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DVD Review 

by Ted S. McGregor Jr.


Are cartoons -- sorry, "animated features" -- for kids or adults? Since computers have revived animation, they have increasingly been aimed at both -- usually making them sure-fire winners at the box office, too. Jokes are written for adults, as in the Shrek films, and the messages are even directed at Mom and Dad, as in Finding Nemo. But these are still at least nominally aimed at kids. The Incredibles, however, might be the first animated feature aimed at the young at heart more than at actual children.


It used to be that if you didn't have kids, you'd have to grab a niece or nephew to justify your trip to the latest animated feature. But Pixar has made it OK for all ages to attend. Since the first Toy Story, their work has been excellent, both technically and artistically, with stunning visuals and amazing attention to detail. The Incredibles is more proof of their amazing skills, and it fully deserves its Oscar. Still, while it may be Pixar's best-looking film, I think it's their weakest.


While first-time Pixar director Brad Bird brings a couple of original flourishes to his superhero saga (frivolous lawsuits as a kind of Kryptonite and the villain's back-story), it's nearly as derivative as any remake of a 1970s TV series. The super heroes are lifted right out of DC and Marvel comics, and the sets borrow freely from the James Bond films. This makes it a nostalgic trip for many grown-ups -- proving the film is geared more toward adults -- but it also makes it far less original than Pixar's best film,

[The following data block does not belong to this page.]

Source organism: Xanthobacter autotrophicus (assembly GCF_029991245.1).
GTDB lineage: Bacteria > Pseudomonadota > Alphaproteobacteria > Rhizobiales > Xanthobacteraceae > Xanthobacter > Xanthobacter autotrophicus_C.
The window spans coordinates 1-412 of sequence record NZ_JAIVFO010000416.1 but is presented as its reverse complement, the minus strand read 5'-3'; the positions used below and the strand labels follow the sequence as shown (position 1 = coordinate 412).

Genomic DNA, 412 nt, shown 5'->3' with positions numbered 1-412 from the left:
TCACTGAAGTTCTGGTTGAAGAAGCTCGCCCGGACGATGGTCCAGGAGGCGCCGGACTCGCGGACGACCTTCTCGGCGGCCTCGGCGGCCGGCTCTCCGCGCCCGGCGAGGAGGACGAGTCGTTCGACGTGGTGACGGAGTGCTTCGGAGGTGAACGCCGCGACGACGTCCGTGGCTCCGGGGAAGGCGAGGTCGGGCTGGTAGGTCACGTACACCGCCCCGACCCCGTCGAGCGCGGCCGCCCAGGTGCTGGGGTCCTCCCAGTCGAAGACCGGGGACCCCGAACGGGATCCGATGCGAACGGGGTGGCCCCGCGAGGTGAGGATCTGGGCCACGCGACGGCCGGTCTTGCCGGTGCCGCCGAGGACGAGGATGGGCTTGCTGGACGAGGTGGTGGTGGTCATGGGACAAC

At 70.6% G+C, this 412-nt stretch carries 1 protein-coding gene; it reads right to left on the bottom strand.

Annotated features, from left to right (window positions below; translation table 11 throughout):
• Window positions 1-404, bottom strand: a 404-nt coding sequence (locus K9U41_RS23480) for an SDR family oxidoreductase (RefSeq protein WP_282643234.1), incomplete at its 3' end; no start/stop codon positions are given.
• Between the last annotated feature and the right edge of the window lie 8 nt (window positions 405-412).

Monsters Inc.


While I'm quibbling over what is a really good movie, I might as well bring up that it also suffers from too long a running time (107 minutes) and that it earns its PG rating, with a truly scary villain and scenes of life-and-death peril.


But there's plenty to like. Pixar is great at creating stylish and immersive environments, and their choice of a '60s vibe -- from the family home to the musical score -- takes the whole package up a notch. (Don't miss the retro end credits; they're a visual treat.)


And once the action kicks into high gear, about an hour into the film, it's a wild ride you won't forget, whether you're actually 10 years old or just want to feel like it.





Publication date: 03/17/05

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